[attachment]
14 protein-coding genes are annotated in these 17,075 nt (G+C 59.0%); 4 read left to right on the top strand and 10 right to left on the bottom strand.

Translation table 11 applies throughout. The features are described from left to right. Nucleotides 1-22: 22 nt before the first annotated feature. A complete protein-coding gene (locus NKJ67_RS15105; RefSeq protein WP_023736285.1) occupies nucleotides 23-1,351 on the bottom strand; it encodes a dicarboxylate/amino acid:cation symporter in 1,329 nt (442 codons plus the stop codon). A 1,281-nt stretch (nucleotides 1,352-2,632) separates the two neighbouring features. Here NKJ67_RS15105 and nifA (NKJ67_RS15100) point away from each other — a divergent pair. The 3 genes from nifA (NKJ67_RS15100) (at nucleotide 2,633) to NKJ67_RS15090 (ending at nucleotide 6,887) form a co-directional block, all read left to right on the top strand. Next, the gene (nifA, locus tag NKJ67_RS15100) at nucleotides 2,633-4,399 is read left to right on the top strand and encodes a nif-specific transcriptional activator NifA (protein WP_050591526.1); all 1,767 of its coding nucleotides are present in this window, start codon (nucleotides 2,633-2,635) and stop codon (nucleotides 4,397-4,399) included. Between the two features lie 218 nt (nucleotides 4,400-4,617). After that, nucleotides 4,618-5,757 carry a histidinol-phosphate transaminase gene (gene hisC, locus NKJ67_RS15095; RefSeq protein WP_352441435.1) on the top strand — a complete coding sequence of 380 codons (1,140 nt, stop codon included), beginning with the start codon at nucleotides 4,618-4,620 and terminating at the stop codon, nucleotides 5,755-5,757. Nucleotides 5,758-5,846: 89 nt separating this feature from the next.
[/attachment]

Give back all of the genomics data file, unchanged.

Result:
14 protein-coding genes are annotated in these 17,075 nt (G+C 59.0%); 4 read left to right on the top strand and 10 right to left on the bottom strand.

Translation table 11 applies throughout. The features are described from left to right. Nucleotides 1-22: 22 nt before the first annotated feature. A complete protein-coding gene (locus NKJ67_RS15105; RefSeq protein WP_023736285.1) occupies nucleotides 23-1,351 on the bottom strand; it encodes a dicarboxylate/amino acid:cation symporter in 1,329 nt (442 codons plus the stop codon). A 1,281-nt stretch (nucleotides 1,352-2,632) separates the two neighbouring features. Here NKJ67_RS15105 and nifA (NKJ67_RS15100) point away from each other — a divergent pair. The 3 genes from nifA (NKJ67_RS15100) (at nucleotide 2,633) to NKJ67_RS15090 (ending at nucleotide 6,887) form a co-directional block, all read left to right on the top strand. Next, the gene (nifA, locus tag NKJ67_RS15100) at nucleotides 2,633-4,399 is read left to right on the top strand and encodes a nif-specific transcriptional activator NifA (protein WP_050591526.1); all 1,767 of its coding nucleotides are present in this window, start codon (nucleotides 2,633-2,635) and stop codon (nucleotides 4,397-4,399) included. Between the two features lie 218 nt (nucleotides 4,400-4,617). After that, nucleotides 4,618-5,757 carry a histidinol-phosphate transaminase gene (gene hisC, locus NKJ67_RS15095; RefSeq protein WP_352441435.1) on the top strand — a complete coding sequence of 380 codons (1,140 nt, stop codon included), beginning with the start codon at nucleotides 4,618-4,620 and terminating at the stop codon, nucleotides 5,755-5,757. Nucleotides 5,758-5,846: 89 nt separating this feature from the next.